Upward mobility becoming rarer

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The Independent Online
The chances of climbing up the income scale from a low-paying job have shrunk dramatically during the past two decades. Figures on the earnings of individuals tracked over time show that fewer than one in four on low pay at the start of their working life in 1979 had reached the top half of the earnings distribution by 1994.

Only half had made any advance up the ladder at all, according to new research published this morning. The rest were either still at the bottom of the pile or had become unemployed.

There was even less progress for the unemployed. Nearly two-thirds of those who had been on benefit as young people in 1979 were still in the same position in 1994.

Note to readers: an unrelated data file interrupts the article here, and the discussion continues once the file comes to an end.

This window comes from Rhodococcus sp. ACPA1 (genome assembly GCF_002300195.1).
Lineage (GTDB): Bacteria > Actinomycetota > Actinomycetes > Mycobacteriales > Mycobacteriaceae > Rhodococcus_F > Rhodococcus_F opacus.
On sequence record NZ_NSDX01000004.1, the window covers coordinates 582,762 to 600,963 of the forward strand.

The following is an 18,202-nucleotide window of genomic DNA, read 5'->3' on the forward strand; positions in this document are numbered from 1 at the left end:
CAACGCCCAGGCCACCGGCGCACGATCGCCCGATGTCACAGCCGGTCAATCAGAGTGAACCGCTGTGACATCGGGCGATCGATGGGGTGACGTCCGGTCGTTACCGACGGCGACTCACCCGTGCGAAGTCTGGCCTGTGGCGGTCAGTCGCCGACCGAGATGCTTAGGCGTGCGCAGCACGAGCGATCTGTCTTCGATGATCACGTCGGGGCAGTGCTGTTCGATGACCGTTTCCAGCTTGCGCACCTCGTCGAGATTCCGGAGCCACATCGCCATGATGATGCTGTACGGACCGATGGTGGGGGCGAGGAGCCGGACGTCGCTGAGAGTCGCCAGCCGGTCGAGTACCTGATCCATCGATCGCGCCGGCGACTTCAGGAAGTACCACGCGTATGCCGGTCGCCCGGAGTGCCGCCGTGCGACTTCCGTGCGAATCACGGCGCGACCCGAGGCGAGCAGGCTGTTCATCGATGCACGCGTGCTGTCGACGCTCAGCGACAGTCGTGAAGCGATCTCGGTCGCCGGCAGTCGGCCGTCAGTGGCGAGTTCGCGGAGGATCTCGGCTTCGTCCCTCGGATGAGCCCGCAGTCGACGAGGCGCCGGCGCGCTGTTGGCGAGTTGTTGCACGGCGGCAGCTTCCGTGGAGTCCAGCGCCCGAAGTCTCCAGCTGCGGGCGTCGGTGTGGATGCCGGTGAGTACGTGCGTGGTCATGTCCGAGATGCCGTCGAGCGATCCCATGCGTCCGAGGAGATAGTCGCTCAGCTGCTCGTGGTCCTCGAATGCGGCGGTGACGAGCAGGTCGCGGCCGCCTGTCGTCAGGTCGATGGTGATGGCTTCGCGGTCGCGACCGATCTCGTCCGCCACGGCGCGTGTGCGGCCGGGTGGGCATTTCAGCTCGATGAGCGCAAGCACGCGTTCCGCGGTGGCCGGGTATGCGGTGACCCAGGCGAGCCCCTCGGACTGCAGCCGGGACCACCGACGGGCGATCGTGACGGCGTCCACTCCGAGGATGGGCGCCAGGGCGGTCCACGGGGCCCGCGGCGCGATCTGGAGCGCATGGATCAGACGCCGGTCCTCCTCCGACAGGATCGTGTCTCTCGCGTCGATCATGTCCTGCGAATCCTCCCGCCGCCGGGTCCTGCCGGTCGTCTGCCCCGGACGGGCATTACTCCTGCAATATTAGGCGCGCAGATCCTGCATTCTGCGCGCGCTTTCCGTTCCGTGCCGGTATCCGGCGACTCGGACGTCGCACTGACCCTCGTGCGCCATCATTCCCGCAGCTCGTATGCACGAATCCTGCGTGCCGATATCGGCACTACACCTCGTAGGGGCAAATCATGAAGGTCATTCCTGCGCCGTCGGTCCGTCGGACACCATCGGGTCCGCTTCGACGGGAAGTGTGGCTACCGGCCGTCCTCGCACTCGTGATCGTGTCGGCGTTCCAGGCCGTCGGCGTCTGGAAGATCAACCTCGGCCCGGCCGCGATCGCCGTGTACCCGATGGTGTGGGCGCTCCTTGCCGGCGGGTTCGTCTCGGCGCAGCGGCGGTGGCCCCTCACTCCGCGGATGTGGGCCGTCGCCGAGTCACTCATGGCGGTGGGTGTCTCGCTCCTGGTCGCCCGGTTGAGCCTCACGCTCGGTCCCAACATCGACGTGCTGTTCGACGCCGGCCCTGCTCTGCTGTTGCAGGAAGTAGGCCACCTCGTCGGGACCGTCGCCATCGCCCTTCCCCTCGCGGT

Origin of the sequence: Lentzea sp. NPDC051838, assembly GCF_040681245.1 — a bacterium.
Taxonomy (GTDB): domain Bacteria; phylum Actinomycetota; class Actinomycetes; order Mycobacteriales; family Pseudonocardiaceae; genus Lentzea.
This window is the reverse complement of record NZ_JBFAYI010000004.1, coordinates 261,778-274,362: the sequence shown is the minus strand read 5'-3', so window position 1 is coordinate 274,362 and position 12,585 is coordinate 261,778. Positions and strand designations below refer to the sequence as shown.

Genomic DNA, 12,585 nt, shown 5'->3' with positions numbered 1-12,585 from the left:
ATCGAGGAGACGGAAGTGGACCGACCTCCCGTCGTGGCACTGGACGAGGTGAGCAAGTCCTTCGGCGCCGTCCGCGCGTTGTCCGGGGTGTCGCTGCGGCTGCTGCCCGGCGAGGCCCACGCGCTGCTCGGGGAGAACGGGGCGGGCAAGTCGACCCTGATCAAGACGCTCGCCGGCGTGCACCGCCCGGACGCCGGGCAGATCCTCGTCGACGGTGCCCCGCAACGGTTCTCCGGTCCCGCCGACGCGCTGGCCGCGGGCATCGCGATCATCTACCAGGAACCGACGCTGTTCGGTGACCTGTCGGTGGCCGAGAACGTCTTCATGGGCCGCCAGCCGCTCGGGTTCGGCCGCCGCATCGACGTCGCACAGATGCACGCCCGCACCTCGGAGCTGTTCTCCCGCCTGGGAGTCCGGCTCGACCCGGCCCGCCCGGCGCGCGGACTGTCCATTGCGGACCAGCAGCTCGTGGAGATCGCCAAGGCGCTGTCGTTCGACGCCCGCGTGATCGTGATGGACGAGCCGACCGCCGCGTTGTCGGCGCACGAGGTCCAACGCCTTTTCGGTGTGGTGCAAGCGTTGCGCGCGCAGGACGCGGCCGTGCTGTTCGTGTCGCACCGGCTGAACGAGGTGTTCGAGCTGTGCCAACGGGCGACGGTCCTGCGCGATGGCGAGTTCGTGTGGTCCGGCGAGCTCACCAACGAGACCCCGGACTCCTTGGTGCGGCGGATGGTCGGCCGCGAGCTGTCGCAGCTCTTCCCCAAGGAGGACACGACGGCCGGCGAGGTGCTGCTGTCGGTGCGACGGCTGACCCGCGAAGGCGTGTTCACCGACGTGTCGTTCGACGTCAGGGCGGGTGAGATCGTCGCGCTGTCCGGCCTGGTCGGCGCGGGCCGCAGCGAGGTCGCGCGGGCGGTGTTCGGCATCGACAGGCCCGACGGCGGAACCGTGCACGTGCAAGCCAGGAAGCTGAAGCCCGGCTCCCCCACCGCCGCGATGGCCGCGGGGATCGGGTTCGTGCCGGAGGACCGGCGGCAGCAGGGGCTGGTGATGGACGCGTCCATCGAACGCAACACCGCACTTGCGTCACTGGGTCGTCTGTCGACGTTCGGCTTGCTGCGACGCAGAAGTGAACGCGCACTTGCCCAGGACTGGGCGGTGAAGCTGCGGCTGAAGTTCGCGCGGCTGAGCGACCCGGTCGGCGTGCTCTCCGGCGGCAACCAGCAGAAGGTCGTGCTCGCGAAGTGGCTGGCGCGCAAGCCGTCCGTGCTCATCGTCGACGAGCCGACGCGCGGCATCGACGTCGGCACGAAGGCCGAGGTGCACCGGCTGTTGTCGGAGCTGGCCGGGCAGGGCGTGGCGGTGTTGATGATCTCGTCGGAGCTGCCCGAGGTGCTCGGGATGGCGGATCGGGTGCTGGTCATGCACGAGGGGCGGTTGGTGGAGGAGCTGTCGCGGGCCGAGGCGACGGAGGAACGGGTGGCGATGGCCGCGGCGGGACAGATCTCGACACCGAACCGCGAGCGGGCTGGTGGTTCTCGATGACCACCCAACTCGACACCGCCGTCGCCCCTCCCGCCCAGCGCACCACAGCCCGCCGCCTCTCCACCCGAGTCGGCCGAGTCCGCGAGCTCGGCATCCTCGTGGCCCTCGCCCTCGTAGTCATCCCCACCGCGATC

The research, based on figures published by the Department of Social Security for the first time last year, challenges Tory claims that greater income inequality has been offset by greater upward wage mobility. Richard Dickens, of the London School of Economics, writing for the Employment Policy Institute, says the claims ignore both moves into unemployment and the fact that most people whose incomes do rise do not move very far up the scale. Diane Coyle

Business Comment, page 21